The novel starts off well-enough, with many of the well-drawn domestic scenes, sci-fi conversations, and mysterious encounters that make L’Engle so fun to read, but the cracks soon begin spreading, and they never really stop. The novel simply lacks the kind of organic unity and life that distinguishes a story from a mere narrative vehicle for “the author’s message.” It very quickly becomes obvious that the characters are little more than mouthpieces for what L’Engle thinks on a whole range of matters, and it even repeats the tired story that Giordano Bruno was burned at the stake for his scientific views (as opposed to his denial of Christ’s divinity, which is a position L’Engle herself would reject). The thin plot seems forced, and the book reads a bit like a tract or a rant. It’s a tedious read, and a very unfortunate addition to what is otherwise a very captivating series. While the book’s ultimate theme, God’s infinite mercy and Christ’s presence in the world even in the deep past, is a good one, the novel is just not well-executed.
As the foregoing discussion illustrates, generalizing about Madeleine L’Engle’s Time Quintet is difficult, but we can say a few things about its strengths and about its weaknesses. L’Engle does an excellent job of recovering the numinous, the mysterious, and the wonderful. As Proginoskes says, “Human beings cannot take too much reality,” but her books do a wonderful job of pulling back the veil of unreality and plunging readers into the world of the extraordinary that lurks behind the ordinary. She’s not reactionary or irreverent toward the sciences, but with a great respect and love for them, she recovers the stars and planets for us as places, and makes us see just how strange, mysterious, and magical the created world really is. She renders believable the presence of angels and the purposes of God, while also drawing our attention to an ever-present battle between angels and demons that rages from the heavens to the earth, from the galactic down to the quantum scale. Her novels show that this battle is ultimately a battle over souls, but one that has social, ecological, and cosmic ramifications. In fact it is a battle in which every little skirmish matters, and everything is at stake. She renders palpable and immediate the Presence and Love of God as a force that actually moves the universe, and is not distant from it. In the Murrys she gives us a strong family that displays a healthy secularity, but which seems to take prayer and God as givens.
On the other hand L’Engle’s wonderful illustration of God’s immanence, and her rejection of a dry, rationalistic theology sometimes comes at the price of seeming to collapse important distinctions. The distinctions between grace and nature, spirit and matter, and, to an extent, God and His operations in the world, sometimes dissolve or disappear in her writing. Distinctions, as Meg discovered on Camazotz, are incredibly important; sometimes everything depends on them. A careful reading of L’Engle’s novels reveals a certain impatience with and suspicion of the “barnacles” of traditional Christian theology. In her personal life she was, by all accounts, a very prayerful person, and her approach to Christianity is very mystical, but mysticism without sufficient theology can lead to confusion.
The problematic areas in L’Engle are directly tied to her strengths. She powerfully shows how love can conquer evil by its ability to name us as we truly are, but her confidence in love’s conquest of evil seems to involve forgetting that a condition of that love is freedom, that free beings can choose, and that the faculty of choice, if it does not come to an end, would never definitively achieve the good toward which it aims. Hence her problematic suggestion that the fallen angels, the nephilim, are still the brothers of the seraphim. Similarly, she does an extraordinary job of recovering the immanence of God, the God who is not only the transcendent source of supernatural grace, but who is so present in every motion of the created world that the operations of the Holy Spirit pervade the operations of nature, and sustain it in existence. And yet, God isn’t nature, isn’t the wind, isn’t the music of the spheres, though He is present in all these things. I appreciate L’Engle’s Franciscan-like impatience with the rationalistic pseudo-scholasticism which is so obsessed with definition that it cannot encounter the mystery of God, cannot let go of the sense of control that comes with having a ready answer for every mystery. She certainly seems to have a better sense of the active tenderness of God, of His incomparable, mysterious action in the created world, than some Christian novelists who are more orthodox, yet there is a vagueness and an idiosyncratic unorthodoxy expressed in her stories. Though she may not be a sure guide for the education of the Christian mind, she positively excels in the education of the human heart.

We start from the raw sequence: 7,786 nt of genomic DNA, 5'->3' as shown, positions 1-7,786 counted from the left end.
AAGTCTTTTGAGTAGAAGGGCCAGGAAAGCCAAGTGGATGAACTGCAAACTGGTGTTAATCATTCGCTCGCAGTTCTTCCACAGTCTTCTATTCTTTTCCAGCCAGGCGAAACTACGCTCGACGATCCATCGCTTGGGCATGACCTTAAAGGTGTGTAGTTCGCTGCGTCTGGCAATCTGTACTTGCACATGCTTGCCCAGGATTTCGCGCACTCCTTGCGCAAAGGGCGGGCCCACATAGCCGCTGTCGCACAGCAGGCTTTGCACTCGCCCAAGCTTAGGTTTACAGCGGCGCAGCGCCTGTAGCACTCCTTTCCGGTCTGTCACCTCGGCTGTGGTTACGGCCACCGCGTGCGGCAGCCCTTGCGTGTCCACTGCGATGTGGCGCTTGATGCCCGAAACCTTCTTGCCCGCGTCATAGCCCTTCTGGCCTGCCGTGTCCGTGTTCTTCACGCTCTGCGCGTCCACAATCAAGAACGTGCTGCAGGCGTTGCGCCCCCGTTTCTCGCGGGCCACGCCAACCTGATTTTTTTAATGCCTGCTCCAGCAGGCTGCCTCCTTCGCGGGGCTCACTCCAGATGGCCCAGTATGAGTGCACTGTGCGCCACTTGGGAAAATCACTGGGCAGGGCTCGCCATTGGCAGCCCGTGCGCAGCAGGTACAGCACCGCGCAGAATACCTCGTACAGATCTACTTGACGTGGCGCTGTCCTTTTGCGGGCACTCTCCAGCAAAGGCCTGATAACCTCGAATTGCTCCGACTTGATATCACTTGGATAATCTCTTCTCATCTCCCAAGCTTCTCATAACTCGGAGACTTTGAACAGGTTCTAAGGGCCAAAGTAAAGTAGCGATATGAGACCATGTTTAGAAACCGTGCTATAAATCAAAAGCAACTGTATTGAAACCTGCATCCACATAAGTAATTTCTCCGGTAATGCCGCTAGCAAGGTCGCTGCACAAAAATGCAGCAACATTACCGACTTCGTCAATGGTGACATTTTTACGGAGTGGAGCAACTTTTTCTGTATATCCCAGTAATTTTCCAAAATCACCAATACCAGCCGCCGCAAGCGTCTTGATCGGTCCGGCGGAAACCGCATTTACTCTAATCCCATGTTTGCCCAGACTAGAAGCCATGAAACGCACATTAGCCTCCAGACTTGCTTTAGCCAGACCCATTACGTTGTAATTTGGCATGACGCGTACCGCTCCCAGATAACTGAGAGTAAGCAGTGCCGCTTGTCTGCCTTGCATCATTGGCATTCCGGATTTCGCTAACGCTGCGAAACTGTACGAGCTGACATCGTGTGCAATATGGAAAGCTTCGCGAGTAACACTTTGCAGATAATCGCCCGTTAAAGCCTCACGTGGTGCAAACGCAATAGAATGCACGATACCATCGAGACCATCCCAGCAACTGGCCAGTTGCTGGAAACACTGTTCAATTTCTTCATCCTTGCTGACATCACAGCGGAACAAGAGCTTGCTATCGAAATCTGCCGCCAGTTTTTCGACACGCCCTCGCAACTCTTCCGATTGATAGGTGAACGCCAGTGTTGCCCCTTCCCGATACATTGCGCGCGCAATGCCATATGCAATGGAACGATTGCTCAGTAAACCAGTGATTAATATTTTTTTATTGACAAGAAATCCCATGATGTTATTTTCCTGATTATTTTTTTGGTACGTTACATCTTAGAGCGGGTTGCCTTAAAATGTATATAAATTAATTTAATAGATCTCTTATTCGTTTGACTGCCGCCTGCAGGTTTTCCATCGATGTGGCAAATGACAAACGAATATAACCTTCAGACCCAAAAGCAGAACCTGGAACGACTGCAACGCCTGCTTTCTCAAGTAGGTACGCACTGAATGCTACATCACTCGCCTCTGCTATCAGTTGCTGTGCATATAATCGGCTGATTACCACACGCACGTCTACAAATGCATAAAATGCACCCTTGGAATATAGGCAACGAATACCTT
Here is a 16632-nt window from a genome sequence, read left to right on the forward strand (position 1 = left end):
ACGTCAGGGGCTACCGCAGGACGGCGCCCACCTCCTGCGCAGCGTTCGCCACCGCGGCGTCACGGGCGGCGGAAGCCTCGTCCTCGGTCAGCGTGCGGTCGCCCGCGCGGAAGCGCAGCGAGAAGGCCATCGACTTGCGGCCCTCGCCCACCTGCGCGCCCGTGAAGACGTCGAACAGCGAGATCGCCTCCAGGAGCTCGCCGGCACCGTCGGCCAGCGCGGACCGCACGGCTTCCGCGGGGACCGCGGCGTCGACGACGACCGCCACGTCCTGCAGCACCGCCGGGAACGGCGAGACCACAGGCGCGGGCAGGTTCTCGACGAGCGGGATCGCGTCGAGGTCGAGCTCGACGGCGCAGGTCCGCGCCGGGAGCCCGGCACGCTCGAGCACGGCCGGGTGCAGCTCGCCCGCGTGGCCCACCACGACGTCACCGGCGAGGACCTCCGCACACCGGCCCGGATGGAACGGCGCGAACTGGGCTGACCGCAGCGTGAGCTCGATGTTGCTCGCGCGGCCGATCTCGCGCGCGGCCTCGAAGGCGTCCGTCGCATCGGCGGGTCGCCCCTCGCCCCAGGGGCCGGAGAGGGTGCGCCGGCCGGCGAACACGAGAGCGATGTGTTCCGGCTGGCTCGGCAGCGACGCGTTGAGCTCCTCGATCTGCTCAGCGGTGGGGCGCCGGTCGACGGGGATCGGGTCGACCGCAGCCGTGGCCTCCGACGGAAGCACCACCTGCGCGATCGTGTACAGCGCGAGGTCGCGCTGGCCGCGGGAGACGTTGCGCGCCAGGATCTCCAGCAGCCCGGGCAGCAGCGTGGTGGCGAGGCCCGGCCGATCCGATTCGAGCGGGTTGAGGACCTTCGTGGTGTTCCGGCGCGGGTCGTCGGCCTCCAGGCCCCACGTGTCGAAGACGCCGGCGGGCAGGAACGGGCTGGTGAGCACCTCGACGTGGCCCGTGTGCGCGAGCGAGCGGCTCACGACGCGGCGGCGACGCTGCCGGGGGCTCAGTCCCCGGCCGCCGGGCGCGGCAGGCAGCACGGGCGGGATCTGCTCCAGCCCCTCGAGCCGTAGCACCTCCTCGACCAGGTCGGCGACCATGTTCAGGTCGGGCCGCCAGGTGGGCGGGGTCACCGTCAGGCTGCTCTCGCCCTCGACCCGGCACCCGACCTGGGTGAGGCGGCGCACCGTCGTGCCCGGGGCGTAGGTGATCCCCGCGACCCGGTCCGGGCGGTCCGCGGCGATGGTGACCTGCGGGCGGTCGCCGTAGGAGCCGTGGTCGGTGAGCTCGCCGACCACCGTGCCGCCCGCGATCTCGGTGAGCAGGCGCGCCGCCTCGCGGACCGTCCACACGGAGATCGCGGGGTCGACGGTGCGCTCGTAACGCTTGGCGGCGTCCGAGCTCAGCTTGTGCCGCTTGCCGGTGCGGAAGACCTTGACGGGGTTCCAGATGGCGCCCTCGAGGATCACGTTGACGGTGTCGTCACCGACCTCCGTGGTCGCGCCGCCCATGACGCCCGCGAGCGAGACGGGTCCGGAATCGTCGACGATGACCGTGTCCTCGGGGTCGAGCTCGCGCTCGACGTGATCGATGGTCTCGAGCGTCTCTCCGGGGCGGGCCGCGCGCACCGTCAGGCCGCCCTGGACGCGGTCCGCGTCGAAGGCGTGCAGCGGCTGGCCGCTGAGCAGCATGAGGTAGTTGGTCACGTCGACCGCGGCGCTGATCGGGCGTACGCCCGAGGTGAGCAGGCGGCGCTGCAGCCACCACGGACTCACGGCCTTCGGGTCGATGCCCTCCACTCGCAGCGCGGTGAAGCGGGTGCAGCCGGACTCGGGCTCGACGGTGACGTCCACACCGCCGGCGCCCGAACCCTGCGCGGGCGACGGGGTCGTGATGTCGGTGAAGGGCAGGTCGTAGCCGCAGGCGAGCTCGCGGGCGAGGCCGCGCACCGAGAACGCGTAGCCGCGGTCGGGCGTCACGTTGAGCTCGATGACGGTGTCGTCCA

- Analyze the following quote from A Wind in the Door:
“All Proginoskes’s eyes were shielded by his wings. ‘I am a Namer. The Echthroi would un-Name. If I do not go with them, then I must X myself.’
‘I’ll ask a riddle. What do you have the more of, the more of it you give away?’
‘Oh, love I suppose.’
‘So, if I care more about Naming than anything else, then maybe I have to give myself away, if it’s the only way to show my love. All the way away. To X myself.'”
- What does Naming have to do with loving?
- What does Proginoskes mean by “X myself?” Can something that is wonderful also be terrible?
- Does the above quote remind you of any the words of Jesus in the New Testament?
- According to Christian theology, the angels have already definitively chosen for or against God, but in this series the battle in the heavens is happening now (otherwise Proginoskes wouldn’t have to make a choice for or against the Echthroi). Leaving aside the theological issue for a moment, what is the literary advantage of L’Engle’s showing us this battle in “real time”?
- In the first two books, Charles Wallace is being bullied and mistreated, and although this pains his parents, they also don’t fly to his rescue, insisting that he has to adapt to the situation without compromising his kind soul. How can we react to unjust treatment in a way that preserves our rights and dignity but which also forces us to become stronger, to adapt?
- The books have strange inconsistencies, with characters sometimes acting as if they had little or no knowledge of what happened in previous books. Do you think these inconsistencies are deliberate? If so, what do they mean?